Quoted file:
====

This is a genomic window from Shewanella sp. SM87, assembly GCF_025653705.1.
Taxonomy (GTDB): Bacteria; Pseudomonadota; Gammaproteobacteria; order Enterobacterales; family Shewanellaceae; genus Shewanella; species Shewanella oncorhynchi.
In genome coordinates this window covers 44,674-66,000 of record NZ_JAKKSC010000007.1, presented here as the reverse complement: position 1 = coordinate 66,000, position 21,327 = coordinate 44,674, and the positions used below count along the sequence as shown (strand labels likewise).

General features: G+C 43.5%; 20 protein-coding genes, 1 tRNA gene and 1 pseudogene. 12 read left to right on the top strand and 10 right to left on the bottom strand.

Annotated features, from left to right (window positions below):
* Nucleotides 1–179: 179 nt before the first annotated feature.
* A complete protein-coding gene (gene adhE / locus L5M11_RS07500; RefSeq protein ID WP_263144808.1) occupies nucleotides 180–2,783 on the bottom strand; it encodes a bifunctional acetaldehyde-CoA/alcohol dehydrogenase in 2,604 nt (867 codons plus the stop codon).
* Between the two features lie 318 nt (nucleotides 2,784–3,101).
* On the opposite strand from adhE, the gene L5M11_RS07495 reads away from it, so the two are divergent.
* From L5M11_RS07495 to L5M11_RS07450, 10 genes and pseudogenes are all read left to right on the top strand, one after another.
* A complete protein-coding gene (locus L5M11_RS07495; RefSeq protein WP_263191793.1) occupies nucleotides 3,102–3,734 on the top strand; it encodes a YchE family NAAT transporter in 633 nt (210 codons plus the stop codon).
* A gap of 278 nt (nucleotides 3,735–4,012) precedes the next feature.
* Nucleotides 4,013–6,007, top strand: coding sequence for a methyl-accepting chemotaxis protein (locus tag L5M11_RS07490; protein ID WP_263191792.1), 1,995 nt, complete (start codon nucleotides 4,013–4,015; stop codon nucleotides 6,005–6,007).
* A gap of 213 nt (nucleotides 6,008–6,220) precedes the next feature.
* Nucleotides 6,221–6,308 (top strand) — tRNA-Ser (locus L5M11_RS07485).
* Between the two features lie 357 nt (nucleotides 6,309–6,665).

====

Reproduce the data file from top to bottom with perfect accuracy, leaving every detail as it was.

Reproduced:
This is a genomic window from Shewanella sp. SM87, assembly GCF_025653705.1.
Taxonomy (GTDB): Bacteria; Pseudomonadota; Gammaproteobacteria; order Enterobacterales; family Shewanellaceae; genus Shewanella; species Shewanella oncorhynchi.
In genome coordinates this window covers 44,674-66,000 of record NZ_JAKKSC010000007.1, presented here as the reverse complement: position 1 = coordinate 66,000, position 21,327 = coordinate 44,674, and the positions used below count along the sequence as shown (strand labels likewise).

General features: G+C 43.5%; 20 protein-coding genes, 1 tRNA gene and 1 pseudogene. 12 read left to right on the top strand and 10 right to left on the bottom strand.

Annotated features, from left to right (window positions below):
* Nucleotides 1–179: 179 nt before the first annotated feature.
* A complete protein-coding gene (gene adhE / locus L5M11_RS07500; RefSeq protein ID WP_263144808.1) occupies nucleotides 180–2,783 on the bottom strand; it encodes a bifunctional acetaldehyde-CoA/alcohol dehydrogenase in 2,604 nt (867 codons plus the stop codon).
* Between the two features lie 318 nt (nucleotides 2,784–3,101).
* On the opposite strand from adhE, the gene L5M11_RS07495 reads away from it, so the two are divergent.
* From L5M11_RS07495 to L5M11_RS07450, 10 genes and pseudogenes are all read left to right on the top strand, one after another.
* A complete protein-coding gene (locus L5M11_RS07495; RefSeq protein WP_263191793.1) occupies nucleotides 3,102–3,734 on the top strand; it encodes a YchE family NAAT transporter in 633 nt (210 codons plus the stop codon).
* A gap of 278 nt (nucleotides 3,735–4,012) precedes the next feature.
* Nucleotides 4,013–6,007, top strand: coding sequence for a methyl-accepting chemotaxis protein (locus tag L5M11_RS07490; protein ID WP_263191792.1), 1,995 nt, complete (start codon nucleotides 4,013–4,015; stop codon nucleotides 6,005–6,007).
* A gap of 213 nt (nucleotides 6,008–6,220) precedes the next feature.
* Nucleotides 6,221–6,308 (top strand) — tRNA-Ser (locus L5M11_RS07485).
* Between the two features lie 357 nt (nucleotides 6,309–6,665).